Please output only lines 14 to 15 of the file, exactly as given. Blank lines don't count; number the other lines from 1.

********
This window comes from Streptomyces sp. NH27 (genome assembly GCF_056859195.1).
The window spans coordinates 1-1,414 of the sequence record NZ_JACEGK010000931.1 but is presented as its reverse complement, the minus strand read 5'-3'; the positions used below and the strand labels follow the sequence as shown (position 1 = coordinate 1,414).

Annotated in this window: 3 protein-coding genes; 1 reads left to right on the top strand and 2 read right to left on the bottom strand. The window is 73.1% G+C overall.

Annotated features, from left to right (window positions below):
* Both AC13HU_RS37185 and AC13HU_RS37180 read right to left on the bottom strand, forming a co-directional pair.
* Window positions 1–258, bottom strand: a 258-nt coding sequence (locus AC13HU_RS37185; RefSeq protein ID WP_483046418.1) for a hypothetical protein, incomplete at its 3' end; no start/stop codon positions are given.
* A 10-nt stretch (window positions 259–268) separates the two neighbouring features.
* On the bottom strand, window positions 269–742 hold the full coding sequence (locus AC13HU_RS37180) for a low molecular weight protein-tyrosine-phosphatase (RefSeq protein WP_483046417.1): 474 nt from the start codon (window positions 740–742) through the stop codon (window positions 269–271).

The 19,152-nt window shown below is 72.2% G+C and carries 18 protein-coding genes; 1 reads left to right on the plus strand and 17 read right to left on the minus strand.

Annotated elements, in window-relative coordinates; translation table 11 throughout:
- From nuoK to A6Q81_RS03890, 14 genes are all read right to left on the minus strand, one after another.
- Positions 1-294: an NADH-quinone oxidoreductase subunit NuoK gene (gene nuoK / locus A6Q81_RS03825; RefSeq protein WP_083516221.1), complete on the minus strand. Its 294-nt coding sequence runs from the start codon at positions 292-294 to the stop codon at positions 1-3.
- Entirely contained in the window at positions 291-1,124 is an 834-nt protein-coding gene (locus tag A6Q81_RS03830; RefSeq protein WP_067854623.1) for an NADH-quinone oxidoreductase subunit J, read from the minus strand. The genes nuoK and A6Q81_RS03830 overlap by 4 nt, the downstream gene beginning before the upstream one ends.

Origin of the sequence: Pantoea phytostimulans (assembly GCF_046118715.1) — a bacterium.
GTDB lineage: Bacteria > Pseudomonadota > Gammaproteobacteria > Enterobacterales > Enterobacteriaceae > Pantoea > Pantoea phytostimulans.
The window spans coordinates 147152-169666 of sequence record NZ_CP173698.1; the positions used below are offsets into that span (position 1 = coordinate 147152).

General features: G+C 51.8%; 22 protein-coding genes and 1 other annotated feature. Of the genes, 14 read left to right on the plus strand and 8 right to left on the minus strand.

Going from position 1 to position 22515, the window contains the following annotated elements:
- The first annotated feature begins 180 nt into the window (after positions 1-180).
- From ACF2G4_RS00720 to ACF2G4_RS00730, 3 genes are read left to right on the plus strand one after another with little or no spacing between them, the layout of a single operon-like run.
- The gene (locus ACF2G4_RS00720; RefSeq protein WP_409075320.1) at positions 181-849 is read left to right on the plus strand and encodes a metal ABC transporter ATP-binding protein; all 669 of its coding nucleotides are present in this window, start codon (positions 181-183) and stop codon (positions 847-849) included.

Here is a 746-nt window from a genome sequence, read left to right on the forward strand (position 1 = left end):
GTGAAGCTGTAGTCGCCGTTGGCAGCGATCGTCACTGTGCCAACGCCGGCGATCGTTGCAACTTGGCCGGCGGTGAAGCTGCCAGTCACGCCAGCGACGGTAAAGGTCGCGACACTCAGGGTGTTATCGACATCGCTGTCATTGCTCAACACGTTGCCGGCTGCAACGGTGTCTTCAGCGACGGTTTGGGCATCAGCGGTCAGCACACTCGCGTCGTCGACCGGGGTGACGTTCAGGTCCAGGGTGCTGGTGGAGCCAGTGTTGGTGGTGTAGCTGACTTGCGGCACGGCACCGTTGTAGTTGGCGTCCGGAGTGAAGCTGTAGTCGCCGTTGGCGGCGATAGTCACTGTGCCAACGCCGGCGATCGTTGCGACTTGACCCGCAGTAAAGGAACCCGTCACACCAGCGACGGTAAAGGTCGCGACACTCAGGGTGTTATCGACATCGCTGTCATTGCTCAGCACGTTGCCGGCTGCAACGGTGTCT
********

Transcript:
Origin of the sequence: Pantoea phytostimulans (assembly GCF_046118715.1) — a bacterium.
GTDB lineage: Bacteria > Pseudomonadota > Gammaproteobacteria > Enterobacterales > Enterobacteriaceae > Pantoea > Pantoea phytostimulans.